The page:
Telehealth - Do I Have Your Attention Now?

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Michael Crow, President of Arizona State University recently recounted his experience with   shifting all teaching online for ASU’s 119,000 students because of the coronavirus pandemic. Crow said the situation reminded him of what his dad would say when something went wrong: “Do I have your attention now?”

This question is also spot on today as we see the swift adoption and greater use of telehealth—“Do I have your attention NOW?”

As telehealth technology has grown over the past decade, health care organizations have at times reluctantly dipped their toes in the water. They studied, worked up analysis and considered the required investments. And they asked: Does a digital “front door” make sense? Would patients be able to manage the technology? Would they like it? Could you provide quality health care on a screen? What about reimbursement? Will we be able to cover our costs? Will doctors and nurses reject the idea of their patients on a screen instead of an exam table?

After answering these questions, a few health systems implemented modest telehealth programs. According to Becker’s Hospital Review analysis, 109 health systems representing approximately 10% of the industry established some level of telehealth in 2019.

And over the last few months, some health care providers and their technology partners have taken some big steps.

The medical group at a large Midwestern academic health center set up a telehealth program in two weeks. Leaders of SLUCare® Physician Group, the academic medical practice of Saint Louis University, went to the local Best Buy, bought computers and connected with patients via Zoom. Concerned about patient access, medical group leaders worked with faith groups to set up “tele-hubs” in community churches. With people to support the visits, and keep the church environment clean, patients who could not make a trip to the university—and risk exposure—received required care. Some patients were so happy with the option, they immediately made their telehealth follow-up appointment.

According to EHRN, a journal of Epic, the country’s largest EHR provider, telehealth visits increased 300-fold from a year ago, and adoption of telehealth was consistent across adult age groups. Long resistant to telehealth because of concerns over quality or fraud and abuse, the Medicare program traditionally paid for telehealth visits only sparingly and with plenty of restrictions. The coronavirus crisis and the sequestering of millions of seniors in their homes forced the federal government to ease federal regulations that allow providers to practice across state lines and change Medicare reimbursement to pay an equal amount for a telehealth visit.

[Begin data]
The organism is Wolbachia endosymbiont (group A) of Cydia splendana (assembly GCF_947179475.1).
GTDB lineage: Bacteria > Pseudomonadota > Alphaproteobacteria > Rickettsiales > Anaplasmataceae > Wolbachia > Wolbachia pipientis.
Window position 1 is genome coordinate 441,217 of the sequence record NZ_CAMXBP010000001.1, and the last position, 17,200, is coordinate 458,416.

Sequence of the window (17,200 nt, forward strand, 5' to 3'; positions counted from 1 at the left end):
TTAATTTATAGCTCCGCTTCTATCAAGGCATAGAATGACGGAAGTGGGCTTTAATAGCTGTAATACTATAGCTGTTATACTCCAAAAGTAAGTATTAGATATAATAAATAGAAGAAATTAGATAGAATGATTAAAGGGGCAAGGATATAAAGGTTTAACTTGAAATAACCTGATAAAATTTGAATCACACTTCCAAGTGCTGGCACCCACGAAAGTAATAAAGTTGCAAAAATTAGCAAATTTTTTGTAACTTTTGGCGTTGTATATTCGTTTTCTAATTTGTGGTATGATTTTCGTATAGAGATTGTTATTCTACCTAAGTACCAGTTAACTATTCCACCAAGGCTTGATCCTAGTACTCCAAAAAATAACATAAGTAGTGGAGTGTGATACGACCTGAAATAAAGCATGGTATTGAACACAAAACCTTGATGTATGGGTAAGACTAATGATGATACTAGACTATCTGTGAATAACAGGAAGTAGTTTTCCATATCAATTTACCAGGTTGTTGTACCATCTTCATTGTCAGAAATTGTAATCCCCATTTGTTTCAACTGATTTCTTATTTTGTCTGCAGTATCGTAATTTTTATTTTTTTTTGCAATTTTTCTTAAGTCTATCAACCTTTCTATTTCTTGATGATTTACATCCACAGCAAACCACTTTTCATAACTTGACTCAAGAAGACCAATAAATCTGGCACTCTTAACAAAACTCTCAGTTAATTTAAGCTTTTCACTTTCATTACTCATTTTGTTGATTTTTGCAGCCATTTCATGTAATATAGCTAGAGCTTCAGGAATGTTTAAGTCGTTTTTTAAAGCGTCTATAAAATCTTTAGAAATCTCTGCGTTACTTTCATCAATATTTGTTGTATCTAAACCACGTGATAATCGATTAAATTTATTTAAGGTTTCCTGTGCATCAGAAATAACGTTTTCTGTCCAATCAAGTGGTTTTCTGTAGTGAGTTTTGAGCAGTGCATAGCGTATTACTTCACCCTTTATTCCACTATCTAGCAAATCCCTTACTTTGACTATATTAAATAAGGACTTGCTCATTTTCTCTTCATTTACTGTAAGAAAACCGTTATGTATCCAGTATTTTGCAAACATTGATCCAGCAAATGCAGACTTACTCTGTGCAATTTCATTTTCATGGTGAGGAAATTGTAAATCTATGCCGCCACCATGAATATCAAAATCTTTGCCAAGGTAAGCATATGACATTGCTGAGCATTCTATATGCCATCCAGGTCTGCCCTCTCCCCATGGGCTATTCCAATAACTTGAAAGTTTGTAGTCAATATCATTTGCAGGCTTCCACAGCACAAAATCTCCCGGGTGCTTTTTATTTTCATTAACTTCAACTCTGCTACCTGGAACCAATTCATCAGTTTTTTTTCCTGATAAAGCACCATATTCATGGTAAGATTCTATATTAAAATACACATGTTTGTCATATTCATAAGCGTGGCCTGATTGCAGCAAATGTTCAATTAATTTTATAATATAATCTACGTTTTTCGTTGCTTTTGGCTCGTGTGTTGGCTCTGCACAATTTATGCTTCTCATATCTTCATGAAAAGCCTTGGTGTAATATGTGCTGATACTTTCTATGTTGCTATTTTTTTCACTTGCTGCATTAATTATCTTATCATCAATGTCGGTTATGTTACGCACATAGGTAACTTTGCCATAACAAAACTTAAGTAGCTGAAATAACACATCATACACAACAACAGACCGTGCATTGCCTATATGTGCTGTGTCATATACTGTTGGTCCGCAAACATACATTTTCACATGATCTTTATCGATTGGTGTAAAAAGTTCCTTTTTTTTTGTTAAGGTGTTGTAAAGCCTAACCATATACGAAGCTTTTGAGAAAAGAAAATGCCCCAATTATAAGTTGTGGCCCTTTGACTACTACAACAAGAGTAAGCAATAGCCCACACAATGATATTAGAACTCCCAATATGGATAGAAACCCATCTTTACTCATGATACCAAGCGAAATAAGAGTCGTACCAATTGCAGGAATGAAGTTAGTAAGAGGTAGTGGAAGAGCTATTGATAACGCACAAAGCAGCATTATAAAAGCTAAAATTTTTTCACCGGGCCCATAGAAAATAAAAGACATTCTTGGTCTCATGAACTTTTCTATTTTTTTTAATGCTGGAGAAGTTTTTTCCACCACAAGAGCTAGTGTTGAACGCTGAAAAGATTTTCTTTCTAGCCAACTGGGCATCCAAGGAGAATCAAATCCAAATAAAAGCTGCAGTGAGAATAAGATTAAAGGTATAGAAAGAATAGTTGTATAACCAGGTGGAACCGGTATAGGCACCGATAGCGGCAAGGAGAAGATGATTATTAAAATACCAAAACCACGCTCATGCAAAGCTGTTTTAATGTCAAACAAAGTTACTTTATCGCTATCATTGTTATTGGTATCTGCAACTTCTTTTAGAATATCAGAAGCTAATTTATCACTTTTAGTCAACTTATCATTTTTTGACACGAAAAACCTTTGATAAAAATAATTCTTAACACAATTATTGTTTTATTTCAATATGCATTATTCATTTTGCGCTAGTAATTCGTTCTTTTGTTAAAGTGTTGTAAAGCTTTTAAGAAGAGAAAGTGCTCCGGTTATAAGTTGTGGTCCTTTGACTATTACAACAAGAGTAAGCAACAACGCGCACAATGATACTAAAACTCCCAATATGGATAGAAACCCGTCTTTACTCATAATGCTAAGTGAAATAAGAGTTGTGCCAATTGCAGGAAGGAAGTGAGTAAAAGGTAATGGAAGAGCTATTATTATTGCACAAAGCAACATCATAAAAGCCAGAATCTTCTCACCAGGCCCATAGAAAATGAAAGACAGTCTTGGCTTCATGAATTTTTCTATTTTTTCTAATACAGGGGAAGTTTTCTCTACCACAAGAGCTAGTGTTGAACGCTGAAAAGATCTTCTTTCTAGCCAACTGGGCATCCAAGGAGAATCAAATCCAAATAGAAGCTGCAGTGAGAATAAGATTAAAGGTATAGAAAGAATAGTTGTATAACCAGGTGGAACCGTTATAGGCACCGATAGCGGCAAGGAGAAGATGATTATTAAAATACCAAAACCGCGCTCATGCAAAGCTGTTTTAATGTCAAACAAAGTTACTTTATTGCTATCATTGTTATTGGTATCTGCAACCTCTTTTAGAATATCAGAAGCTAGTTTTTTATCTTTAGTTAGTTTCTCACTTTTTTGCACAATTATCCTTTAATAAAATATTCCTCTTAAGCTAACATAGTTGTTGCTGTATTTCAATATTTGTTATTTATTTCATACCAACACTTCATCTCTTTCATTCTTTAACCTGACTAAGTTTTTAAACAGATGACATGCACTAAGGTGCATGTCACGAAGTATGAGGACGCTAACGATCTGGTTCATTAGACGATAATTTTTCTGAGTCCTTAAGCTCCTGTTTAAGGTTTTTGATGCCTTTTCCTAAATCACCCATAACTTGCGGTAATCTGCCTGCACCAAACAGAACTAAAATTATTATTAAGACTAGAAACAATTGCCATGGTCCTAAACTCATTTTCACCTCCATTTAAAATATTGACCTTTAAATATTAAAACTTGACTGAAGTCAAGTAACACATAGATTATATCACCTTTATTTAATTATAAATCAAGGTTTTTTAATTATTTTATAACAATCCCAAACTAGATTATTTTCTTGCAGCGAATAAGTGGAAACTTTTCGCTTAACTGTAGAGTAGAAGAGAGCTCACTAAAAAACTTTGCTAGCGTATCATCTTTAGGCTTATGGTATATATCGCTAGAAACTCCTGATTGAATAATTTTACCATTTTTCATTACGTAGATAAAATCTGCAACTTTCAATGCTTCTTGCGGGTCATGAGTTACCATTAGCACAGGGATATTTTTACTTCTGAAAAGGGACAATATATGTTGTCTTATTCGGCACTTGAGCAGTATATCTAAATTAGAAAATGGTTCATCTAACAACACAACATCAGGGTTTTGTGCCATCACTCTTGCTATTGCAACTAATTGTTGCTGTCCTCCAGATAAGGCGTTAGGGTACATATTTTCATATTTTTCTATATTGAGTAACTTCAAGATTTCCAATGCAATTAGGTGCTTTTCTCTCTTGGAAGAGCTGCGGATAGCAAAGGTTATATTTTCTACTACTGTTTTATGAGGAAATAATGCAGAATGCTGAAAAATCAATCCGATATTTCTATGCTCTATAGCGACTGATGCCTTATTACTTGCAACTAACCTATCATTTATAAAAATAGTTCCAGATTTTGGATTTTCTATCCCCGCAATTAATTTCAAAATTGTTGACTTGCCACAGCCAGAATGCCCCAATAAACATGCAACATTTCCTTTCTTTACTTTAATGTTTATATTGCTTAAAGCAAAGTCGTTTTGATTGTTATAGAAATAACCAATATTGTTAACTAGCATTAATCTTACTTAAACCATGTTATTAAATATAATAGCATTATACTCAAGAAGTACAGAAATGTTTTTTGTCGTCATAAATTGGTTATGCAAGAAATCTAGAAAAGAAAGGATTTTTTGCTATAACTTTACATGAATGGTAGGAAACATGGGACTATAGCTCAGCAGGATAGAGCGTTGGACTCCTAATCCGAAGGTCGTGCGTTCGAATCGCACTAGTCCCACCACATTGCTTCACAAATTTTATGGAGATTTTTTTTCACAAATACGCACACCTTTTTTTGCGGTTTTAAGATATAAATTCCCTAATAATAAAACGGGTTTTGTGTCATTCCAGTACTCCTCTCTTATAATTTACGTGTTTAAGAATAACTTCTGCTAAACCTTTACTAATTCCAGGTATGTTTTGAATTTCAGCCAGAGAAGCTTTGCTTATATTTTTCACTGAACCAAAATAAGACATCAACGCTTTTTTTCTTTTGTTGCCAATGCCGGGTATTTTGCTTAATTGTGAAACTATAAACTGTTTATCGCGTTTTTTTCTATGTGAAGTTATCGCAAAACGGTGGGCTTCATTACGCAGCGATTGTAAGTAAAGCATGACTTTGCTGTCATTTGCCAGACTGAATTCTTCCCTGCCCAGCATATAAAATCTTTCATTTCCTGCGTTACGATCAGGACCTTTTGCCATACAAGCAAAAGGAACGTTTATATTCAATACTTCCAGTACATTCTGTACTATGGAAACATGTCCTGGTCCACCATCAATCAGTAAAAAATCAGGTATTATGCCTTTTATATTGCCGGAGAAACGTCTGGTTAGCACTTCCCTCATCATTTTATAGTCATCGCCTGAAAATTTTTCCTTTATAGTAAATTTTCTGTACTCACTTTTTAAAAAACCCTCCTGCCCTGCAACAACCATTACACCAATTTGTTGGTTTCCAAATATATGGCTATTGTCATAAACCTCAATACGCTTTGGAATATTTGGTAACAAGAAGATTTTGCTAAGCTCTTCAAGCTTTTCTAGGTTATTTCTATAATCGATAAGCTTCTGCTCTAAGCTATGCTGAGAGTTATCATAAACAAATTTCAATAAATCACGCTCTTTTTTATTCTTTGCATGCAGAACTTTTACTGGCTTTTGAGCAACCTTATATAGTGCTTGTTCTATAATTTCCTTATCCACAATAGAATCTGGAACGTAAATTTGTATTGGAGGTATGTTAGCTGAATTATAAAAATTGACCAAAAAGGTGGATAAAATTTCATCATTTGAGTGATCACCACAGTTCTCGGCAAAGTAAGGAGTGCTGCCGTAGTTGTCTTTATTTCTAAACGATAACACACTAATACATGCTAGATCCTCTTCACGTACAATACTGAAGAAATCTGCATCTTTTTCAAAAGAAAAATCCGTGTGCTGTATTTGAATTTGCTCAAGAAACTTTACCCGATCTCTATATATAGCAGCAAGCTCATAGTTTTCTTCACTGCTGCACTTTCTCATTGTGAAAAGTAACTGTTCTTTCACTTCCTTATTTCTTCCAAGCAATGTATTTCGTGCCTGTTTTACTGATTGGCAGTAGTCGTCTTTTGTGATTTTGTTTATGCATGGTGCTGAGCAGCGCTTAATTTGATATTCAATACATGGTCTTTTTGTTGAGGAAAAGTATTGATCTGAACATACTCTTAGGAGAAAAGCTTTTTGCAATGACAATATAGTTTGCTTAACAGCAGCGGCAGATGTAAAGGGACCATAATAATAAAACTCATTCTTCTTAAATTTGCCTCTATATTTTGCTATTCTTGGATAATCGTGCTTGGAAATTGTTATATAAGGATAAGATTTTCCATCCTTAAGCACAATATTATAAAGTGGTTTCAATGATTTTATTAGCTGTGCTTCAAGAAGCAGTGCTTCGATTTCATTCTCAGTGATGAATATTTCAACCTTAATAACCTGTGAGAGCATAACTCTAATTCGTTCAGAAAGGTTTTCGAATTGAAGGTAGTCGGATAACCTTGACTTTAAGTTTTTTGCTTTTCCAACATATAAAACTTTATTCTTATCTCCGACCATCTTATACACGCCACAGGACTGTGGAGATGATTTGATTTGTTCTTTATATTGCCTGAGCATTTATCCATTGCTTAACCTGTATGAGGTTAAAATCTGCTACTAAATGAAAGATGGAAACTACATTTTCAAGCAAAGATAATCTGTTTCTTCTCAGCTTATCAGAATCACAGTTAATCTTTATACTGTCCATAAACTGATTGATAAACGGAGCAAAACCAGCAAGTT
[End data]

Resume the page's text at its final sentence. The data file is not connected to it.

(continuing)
While Covid-19 quickly made the case for telehealth, doctors, hospitals, insurers and federal and state policy makers must take steps to cement telehealth as a more routine part of the care continuum and enhance its broader uptake.

This means that reimbursement must reflect the value of the service provided.  Despite advances in payment, many physicians report serious financial losses despite telehealth implementation.  Payers must recognize that consumers are more likely to engage in health care and prevention if it is accessible and convenient and not underestimate the value of more frequent and less intensive care that may result in better outcomes. Telehealth reimbursement must be set to ensure that it is a source of financial strength for the doctor’s office or clinic rather than just a cost center.

For federal programs like Medicare and Medicaid, the case for telehealth expansion is clear. Telehealth promotes population health and patient risk management. Patients with chronic conditions may be seen more frequently and quickly in the event of deterioration in condition. Properly used with other technology aids – heart rate, blood pressure, glucose and oxygen monitors, for example – physicians can get a better, ongoing view of their patient’s daily life.

And for patients in remote and rural areas, telehealth services will give them access to specialists only accessible in large cities and academic medical centers. And we must make sure these communities have access to broadband services so they can participate in telehealth medicine.

Of course, we must protect and guard against potential abuses. We must make sure that the quality of care is appropriate, that telehealth care is not overutilized and that personal health information is protected with the same scrutiny as it would be in a physician’s office.

Let’s not lose the lessons learned through this crisis. We have struggled in this county to develop affordable, accessible health care and to engage populations. This crisis sent us an important message. Let’s listen and follow it where it leads.

Kavita Patel, M.D. is a practicing physician and a former staffer in the Obama White House.

Peter Urbanowicz is the former Chief of Staff to HHS Secretary Alex Azar.

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